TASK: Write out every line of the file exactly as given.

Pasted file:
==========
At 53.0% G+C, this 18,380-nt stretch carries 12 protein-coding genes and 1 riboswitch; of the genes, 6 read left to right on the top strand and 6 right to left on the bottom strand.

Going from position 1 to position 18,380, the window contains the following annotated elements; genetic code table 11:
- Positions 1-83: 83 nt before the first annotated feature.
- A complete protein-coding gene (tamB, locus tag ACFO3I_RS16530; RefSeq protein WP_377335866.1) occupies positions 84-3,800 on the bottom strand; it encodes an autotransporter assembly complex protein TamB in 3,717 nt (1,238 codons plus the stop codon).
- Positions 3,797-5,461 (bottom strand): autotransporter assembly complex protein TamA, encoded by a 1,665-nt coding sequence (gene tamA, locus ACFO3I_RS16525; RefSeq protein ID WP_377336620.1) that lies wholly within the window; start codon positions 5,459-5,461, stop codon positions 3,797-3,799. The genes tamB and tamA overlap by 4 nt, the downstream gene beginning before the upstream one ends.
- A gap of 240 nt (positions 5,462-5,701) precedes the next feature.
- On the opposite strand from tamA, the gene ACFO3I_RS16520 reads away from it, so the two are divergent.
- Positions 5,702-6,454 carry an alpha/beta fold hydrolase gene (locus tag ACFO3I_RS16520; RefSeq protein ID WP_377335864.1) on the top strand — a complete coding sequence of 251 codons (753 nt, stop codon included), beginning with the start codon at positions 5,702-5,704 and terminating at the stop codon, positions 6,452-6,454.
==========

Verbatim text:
At 53.0% G+C, this 18,380-nt stretch carries 12 protein-coding genes and 1 riboswitch; of the genes, 6 read left to right on the top strand and 6 right to left on the bottom strand.

Going from position 1 to position 18,380, the window contains the following annotated elements; genetic code table 11:
- Positions 1-83: 83 nt before the first annotated feature.
- A complete protein-coding gene (tamB, locus tag ACFO3I_RS16530; RefSeq protein WP_377335866.1) occupies positions 84-3,800 on the bottom strand; it encodes an autotransporter assembly complex protein TamB in 3,717 nt (1,238 codons plus the stop codon).
- Positions 3,797-5,461 (bottom strand): autotransporter assembly complex protein TamA, encoded by a 1,665-nt coding sequence (gene tamA, locus ACFO3I_RS16525; RefSeq protein ID WP_377336620.1) that lies wholly within the window; start codon positions 5,459-5,461, stop codon positions 3,797-3,799. The genes tamB and tamA overlap by 4 nt, the downstream gene beginning before the upstream one ends.
- A gap of 240 nt (positions 5,462-5,701) precedes the next feature.
- On the opposite strand from tamA, the gene ACFO3I_RS16520 reads away from it, so the two are divergent.
- Positions 5,702-6,454 carry an alpha/beta fold hydrolase gene (locus tag ACFO3I_RS16520; RefSeq protein ID WP_377335864.1) on the top strand — a complete coding sequence of 251 codons (753 nt, stop codon included), beginning with the start codon at positions 5,702-5,704 and terminating at the stop codon, positions 6,452-6,454.